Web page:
Carcinoma of the breast .
A malignant form of cancer that develops in breast tissue.
The most common type of breast cancer begins in the lining of the ducts and is called ductal carcinoma. Another type, called lobular carcinoma, arises in the lobules. For most types of breast cancer the cause is unknown.
Recently two genes, BRC1 and BRC2 have been implicated in a familial type of breast cancer. A number of other predisposing factors have been identified including obesity, early menarche, and delayed or absent child bearing. Breast cancer may occur in men as well as women, but is much more common in women. Statistics show that one in 8 or 9 American women will develop breast cancer at some point in life, based on full life expectancy.
The risk increases exponentially after age 30. The average age of women diagnosed with breast cancer is 60 years. In general, the rate of breast cancer is lower in underdeveloped countries and higher in more affluent countries (with the exception of Japan where the rate is quite low). In the U.S., whites (especially those of northern European descent) have a higher incidence compared to non-whites. However, the incidence in non-whites, specifically blacks, is increasing, particularly in women under age 60.
Other risk factors include having a family history of breast cancer, particularly in mother or siblings; a past medical history of breast cancer , ovarian cancer, uterine cancer, or colon cancer; early menarche (start of menstruation before age 12) and/or late menopause (after age 55); no pregnancies or a first Pregnancy after age 30; and radiation exposure. Post-menopausal estrogen therapy and oral contraceptive use (such as estrogens and progestin oral contraceptives) were considered possible risk factors, but the majority of recent studies do not confirm such risk.
Research suggests that a person’s diet may affect the chances of getting some types of cancer. Breast cancer appears to be more likely to develop in women whose diet is very high in fat. Older women who are overweight also seem to have a greater risk. Some scientists believe that a low-fat diet, eating well-balanced meals with plenty of fruits and vegetables, and maintaining ideal weight can lower a woman’s risk.
There are also studies that suggest a slightly higher risk of breast cancer among women who drink alcohol. The risk appears to go up with the amout of alcohol consumed., so women who drink should do so in moderation.
The possible link between diet and breast cancer is still under study.
Most of the associated risk factors cannot be controlled, therefore eliminating a means of primary prevention. However, secondary prevention, early detection, and appropriate treatment early in the disease process, may be promoted through routine breast self-exam beginning around age 20 and screening mammography after age 40. Additionally, current research studies are evaluating the effectiveness of the drug tamoxifen in preventing breast cancer in women with a family history of the disease. Currently, tamoxifen is used to treat people with breast cancer.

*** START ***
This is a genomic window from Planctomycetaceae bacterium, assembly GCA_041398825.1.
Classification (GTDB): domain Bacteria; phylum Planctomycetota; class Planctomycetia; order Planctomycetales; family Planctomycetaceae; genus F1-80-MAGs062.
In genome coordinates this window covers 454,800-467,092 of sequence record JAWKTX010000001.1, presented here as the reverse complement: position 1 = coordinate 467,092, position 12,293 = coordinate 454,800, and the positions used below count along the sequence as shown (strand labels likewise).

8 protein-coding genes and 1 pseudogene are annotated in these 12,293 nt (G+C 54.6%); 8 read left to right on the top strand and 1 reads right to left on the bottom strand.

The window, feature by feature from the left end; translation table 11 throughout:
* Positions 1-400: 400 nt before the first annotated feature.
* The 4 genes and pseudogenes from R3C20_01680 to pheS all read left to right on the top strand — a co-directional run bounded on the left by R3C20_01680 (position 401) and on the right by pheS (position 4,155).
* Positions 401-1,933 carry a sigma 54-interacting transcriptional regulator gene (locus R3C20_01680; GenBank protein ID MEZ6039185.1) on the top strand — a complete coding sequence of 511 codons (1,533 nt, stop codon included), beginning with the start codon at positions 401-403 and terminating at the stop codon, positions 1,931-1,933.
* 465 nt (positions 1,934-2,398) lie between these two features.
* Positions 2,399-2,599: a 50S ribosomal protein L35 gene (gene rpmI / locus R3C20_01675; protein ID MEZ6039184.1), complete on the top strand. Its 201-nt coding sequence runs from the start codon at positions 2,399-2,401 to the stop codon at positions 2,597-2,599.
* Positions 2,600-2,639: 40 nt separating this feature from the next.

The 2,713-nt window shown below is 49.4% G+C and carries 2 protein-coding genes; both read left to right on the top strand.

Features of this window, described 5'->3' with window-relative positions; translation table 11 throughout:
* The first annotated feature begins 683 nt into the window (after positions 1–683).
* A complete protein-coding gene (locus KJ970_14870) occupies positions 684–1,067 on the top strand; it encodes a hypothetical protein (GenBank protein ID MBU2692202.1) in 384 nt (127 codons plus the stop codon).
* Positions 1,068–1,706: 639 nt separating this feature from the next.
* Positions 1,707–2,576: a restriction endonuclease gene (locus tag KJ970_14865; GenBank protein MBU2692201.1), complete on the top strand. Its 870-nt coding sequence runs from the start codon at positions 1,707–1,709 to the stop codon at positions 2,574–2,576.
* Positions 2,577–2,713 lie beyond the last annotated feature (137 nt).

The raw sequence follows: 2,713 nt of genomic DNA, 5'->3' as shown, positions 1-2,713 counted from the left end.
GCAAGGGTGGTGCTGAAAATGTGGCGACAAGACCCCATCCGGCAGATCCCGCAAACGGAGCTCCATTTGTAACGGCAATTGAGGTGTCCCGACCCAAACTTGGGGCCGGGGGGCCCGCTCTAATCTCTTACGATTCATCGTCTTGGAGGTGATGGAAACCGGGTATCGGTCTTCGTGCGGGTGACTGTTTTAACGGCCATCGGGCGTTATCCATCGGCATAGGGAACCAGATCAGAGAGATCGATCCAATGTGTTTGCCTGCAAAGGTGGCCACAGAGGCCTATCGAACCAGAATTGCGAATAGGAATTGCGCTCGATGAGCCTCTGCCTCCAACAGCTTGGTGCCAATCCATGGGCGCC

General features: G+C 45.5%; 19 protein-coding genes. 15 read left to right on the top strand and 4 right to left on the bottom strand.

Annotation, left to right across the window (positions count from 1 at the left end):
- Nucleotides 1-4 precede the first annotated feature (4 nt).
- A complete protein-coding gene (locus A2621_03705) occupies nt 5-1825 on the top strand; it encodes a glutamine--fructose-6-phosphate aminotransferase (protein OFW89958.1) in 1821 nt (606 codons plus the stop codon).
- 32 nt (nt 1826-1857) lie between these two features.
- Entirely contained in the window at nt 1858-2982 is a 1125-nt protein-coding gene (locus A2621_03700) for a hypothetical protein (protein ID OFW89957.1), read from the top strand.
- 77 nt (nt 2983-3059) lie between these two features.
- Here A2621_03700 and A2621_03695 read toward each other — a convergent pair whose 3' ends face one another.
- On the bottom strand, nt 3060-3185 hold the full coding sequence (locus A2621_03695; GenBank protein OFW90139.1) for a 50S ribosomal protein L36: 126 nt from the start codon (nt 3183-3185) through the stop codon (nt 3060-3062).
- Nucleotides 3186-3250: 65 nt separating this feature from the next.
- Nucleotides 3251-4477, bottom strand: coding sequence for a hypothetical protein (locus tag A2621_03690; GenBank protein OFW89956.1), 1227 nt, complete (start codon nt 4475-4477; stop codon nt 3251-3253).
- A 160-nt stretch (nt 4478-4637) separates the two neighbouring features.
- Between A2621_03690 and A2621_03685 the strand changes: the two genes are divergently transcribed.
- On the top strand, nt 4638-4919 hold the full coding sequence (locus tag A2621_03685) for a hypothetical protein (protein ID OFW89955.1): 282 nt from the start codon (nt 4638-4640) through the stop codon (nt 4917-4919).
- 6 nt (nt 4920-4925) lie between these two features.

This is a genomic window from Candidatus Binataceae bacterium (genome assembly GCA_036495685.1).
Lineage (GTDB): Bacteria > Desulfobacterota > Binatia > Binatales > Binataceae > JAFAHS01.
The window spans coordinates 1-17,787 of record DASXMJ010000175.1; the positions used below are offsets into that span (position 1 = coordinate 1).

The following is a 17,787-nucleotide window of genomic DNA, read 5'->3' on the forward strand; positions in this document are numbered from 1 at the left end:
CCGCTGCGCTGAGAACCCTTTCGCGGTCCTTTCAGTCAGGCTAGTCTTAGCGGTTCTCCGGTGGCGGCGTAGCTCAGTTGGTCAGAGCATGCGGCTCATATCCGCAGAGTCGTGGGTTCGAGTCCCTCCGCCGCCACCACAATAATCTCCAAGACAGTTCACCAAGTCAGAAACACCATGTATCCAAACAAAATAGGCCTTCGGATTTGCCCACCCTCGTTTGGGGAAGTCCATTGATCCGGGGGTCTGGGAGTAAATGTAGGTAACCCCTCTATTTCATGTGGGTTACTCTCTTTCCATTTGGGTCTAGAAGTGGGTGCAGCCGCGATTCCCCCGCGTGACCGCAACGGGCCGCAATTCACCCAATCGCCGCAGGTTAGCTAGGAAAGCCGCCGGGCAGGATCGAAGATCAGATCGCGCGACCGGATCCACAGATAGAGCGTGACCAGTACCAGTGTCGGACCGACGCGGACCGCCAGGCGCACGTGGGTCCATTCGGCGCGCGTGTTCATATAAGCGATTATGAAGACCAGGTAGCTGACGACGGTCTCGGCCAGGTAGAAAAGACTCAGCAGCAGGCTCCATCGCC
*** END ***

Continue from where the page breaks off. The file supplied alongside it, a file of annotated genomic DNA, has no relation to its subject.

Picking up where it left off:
An examination by the health care provider can confirm the presence of breast changes noted by the patient. The doctor can tell a lot about a lump by carefully feeling (palpation) the lump and the tissue around it. Benign lumps often feel different from cancerous ones.
Needle biopsy removes cells directly from the mass for evaluation (can be done in conjunction with the needle aspiration procedure). The material removed will be sent to a lab.
Stages of Breast Cancer (from the American Joint Committee on Cancer):
This disease may also alter the results of the following tests:
The choice of initial treatment is based upon the extent and aggressiveness of the disease. Currently breast cancer is viewed as a systemic disease that requires both local and systemic treatment.
Most women receive a combination of treatments including surgery, radiation, chemotherapy, and/or hormonal therapy. Current recommendations for potentially curable breast cancer usually suggest that the best primary treatment is partial mastectomy plus axillary dissection and radiation therapy.
Chemotherapy may be used as additional, systemic treatment in patients with curable breast cancer. Hormonal adjunctive therapy includes the use of antiestrogen drugs (such as tamoxifen), which may be prescribed for individuals found to have estrogen-dependent cancers.
Lumpectomy (surgical removal of the lump) with radiation may be considered for individuals with stage 1 disease. However, axillary dissection is still recommended with the surgery.
The stress of illness can often be helped by joining a support group where members share common experiences and problems.
The clinical stage of breast cancer is the best indicator for prognosis (probable outcome). Five-year survival rates for individuals with breast cancer who receive appropriate treatment are approximately:
When the axillary lymph nodes are involved, the survival rate drops to approximately 40 to 50% at 5 years and probably less than 25% at 10 years.
Even with aggressive and appropriate treatments, breast cancer often metastasizes to distant sites such as the lungs, liver, and bones. The local recurrence rate is about 5% after total mastectomy and axillary dissection when the nodes are found not to be involved. The local recurrence rate is 25% in those with similar treatment found to have nodal involvement.
Call for an appointment with your health care provider if:
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